Hackers hijack 300, 000-plus wireless routers, make malicious changes | Ars Technica
alvarezp at alvarezp.ods.org
Tue Mar 4 21:24:32 UTC 2014
On 04/03/14 10:33, Ian McDonald wrote:
> Until the average user's cpe is only permitted to use the resolvers one
> has provided as the provider (or otherwise decided are OK), this is
> going to be a game of whackamole. So long as there's an 'I have a clue'
> opt out, it appears to be the way forward to resolve this issue.
> Shutting down one set of 'bad resolvers' will simply cause a new set to
> be spawned, and a reinfection run round the still-unpatched cpe's of the
That's a method for just temporarily managing the situation, not fixing it.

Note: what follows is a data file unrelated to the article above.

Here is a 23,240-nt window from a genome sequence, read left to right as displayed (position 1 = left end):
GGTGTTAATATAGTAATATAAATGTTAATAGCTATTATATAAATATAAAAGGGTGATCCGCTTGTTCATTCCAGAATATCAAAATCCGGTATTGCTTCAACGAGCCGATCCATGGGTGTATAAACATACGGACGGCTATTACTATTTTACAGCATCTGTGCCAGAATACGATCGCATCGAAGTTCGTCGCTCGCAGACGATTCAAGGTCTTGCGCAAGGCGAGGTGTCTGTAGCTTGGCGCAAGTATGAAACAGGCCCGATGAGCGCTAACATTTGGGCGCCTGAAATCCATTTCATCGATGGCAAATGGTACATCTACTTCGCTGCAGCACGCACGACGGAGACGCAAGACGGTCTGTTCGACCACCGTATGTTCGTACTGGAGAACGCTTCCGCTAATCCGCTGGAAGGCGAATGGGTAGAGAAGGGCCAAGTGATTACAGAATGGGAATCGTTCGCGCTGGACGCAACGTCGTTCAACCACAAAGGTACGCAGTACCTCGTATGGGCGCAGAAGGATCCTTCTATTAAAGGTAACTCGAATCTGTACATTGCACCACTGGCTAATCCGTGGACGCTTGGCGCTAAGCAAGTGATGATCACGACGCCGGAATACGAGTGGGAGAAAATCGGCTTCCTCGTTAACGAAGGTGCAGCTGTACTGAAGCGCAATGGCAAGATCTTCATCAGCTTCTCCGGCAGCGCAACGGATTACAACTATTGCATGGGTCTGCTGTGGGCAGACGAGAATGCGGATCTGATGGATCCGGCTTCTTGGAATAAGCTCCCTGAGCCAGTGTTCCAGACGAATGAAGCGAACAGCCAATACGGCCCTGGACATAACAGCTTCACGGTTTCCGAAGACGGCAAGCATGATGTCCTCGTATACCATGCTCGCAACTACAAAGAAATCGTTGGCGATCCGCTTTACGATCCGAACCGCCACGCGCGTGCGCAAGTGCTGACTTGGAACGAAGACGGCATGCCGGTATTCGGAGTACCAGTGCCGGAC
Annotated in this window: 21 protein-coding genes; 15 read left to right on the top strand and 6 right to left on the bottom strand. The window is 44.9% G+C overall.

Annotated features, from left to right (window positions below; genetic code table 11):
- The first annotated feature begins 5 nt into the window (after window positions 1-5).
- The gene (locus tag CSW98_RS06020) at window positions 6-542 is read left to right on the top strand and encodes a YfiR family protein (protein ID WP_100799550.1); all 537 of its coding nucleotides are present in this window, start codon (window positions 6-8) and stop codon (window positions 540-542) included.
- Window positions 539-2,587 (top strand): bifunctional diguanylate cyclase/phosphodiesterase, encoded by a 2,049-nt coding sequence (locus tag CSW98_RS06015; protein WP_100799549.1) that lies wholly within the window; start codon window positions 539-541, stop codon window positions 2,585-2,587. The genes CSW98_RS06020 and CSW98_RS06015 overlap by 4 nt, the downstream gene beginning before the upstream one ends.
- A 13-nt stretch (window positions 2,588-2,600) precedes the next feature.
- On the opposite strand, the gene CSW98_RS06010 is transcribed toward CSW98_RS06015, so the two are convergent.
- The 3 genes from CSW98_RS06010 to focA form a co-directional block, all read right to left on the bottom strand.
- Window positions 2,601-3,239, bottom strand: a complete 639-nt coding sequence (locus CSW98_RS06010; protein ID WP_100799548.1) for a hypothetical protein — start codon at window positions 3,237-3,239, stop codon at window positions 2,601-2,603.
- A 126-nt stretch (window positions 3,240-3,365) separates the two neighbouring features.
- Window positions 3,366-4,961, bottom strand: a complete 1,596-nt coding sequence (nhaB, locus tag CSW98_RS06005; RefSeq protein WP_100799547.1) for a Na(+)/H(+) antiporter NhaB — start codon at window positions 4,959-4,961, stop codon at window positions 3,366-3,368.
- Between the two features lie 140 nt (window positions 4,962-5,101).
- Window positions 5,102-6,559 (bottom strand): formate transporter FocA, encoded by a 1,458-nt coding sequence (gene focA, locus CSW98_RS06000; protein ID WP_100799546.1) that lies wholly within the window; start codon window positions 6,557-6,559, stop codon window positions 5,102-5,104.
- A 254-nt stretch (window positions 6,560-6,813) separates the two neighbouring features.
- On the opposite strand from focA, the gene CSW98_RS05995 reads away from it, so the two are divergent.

If a techie opts-out, it doesn't mean other non tech-savvy users behind
the same CPE won't go to a bad website and infect the vulnerable CPE.
Once in this situation, it is *very* difficult The clueful user to find out.
Most operators don't have an opt-out for SOHO services or it's a pain in
the $BODYPART because of the dynamic nature of the SOHO services and the
proper static identification of each user among the mass of not
tech-savvy users. I've been through that as a user.
The root of the problem is an unpatched CPE, that's right. The ISP is
responsible for fixing that in pretty much all its own SOHO networks.
It all boils down to finding the affected users and patching the CPEs.
That has the additional benefit of involving the upstream CPE vendor.
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